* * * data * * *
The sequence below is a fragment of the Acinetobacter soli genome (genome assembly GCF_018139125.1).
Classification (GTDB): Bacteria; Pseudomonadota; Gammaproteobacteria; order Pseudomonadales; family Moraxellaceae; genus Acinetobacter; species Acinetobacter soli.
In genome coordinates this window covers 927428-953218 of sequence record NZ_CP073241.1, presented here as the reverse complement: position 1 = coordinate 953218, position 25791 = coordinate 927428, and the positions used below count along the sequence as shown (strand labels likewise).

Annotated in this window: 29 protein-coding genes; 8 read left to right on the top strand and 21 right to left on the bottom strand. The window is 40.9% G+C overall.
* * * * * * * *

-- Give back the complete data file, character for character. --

The sequence below is a fragment of the Acinetobacter soli genome (genome assembly GCF_018139125.1).
Classification (GTDB): Bacteria; Pseudomonadota; Gammaproteobacteria; order Pseudomonadales; family Moraxellaceae; genus Acinetobacter; species Acinetobacter soli.
In genome coordinates this window covers 927428-953218 of sequence record NZ_CP073241.1, presented here as the reverse complement: position 1 = coordinate 953218, position 25791 = coordinate 927428, and the positions used below count along the sequence as shown (strand labels likewise).

Annotated in this window: 29 protein-coding genes; 8 read left to right on the top strand and 21 right to left on the bottom strand. The window is 40.9% G+C overall.